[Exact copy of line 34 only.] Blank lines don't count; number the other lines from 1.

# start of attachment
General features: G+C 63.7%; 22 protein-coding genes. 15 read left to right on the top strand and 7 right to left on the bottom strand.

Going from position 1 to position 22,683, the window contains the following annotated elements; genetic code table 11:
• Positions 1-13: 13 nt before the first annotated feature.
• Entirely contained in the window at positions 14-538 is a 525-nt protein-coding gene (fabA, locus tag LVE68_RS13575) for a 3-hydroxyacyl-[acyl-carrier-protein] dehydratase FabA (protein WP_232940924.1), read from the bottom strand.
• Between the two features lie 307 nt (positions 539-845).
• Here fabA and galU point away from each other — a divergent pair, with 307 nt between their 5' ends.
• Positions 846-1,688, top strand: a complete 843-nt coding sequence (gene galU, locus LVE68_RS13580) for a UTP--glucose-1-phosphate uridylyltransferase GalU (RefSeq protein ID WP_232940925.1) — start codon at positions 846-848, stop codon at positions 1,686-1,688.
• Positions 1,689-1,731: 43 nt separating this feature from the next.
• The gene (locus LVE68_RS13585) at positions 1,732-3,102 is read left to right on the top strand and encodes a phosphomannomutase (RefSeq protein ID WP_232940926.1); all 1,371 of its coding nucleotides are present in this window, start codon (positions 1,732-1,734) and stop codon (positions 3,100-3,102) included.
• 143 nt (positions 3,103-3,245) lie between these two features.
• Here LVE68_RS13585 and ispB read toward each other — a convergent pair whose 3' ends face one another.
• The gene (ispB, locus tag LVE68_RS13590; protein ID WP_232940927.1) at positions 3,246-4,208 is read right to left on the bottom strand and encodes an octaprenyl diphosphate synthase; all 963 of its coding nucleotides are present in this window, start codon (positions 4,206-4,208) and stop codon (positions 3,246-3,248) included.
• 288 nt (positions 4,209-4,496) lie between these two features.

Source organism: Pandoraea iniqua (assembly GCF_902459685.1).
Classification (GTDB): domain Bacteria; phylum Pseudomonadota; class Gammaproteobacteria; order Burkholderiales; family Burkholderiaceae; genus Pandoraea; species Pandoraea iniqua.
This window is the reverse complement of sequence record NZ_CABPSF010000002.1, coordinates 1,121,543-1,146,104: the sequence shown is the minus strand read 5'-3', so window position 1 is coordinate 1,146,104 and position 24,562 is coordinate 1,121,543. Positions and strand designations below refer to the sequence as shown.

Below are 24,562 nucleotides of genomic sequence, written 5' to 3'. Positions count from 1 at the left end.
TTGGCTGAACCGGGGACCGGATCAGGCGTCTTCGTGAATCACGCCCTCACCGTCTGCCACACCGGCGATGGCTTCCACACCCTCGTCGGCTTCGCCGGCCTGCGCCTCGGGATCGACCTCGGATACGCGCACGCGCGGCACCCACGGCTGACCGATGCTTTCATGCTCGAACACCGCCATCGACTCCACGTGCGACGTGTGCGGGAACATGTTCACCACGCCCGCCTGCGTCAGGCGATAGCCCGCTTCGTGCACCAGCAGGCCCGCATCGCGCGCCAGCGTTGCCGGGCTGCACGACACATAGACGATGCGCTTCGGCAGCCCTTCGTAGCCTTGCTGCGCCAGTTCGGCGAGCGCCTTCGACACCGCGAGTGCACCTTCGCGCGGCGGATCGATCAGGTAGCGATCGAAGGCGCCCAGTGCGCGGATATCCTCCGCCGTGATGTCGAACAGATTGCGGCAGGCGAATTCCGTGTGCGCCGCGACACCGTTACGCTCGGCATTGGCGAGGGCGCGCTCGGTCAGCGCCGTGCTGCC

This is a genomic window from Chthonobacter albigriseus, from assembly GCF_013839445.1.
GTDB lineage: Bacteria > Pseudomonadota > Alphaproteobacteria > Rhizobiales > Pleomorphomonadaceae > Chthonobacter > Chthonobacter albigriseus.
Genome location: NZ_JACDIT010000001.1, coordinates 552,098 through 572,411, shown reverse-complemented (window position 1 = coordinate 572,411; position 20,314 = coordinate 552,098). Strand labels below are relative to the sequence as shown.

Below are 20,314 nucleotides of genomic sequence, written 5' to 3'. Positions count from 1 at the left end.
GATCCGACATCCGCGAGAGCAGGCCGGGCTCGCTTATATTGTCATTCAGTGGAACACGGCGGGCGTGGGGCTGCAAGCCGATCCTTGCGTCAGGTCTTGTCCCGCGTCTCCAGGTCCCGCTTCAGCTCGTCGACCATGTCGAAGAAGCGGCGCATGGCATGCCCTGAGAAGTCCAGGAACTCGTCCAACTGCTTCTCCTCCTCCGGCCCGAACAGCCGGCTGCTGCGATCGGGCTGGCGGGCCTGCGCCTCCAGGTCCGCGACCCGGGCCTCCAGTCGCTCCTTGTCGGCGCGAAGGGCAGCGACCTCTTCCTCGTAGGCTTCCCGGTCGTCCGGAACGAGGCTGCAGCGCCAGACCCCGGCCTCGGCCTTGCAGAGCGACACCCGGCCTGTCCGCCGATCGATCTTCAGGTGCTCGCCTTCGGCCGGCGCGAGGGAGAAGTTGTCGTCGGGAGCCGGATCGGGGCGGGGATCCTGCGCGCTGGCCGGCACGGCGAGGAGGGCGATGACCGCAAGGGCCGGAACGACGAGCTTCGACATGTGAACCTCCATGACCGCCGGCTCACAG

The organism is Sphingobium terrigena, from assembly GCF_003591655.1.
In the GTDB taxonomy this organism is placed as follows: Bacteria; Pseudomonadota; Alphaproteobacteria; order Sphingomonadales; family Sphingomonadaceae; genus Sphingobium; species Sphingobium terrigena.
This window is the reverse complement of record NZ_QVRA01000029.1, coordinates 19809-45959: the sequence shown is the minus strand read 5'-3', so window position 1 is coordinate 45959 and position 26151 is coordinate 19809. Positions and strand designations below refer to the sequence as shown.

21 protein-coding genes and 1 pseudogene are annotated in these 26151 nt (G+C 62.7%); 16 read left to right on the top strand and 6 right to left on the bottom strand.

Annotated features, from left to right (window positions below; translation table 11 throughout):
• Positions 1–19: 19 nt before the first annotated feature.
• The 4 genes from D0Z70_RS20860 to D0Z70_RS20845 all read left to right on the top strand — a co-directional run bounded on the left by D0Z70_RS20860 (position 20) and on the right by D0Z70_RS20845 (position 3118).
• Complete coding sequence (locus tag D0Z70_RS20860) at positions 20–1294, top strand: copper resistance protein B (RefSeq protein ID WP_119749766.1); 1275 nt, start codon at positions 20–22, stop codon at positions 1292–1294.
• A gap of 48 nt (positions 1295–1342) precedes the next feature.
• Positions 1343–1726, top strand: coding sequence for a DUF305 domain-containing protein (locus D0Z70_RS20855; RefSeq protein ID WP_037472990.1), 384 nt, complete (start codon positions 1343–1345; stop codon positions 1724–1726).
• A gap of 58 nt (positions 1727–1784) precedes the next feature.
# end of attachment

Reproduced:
• A gap of 58 nt (positions 1727–1784) precedes the next feature.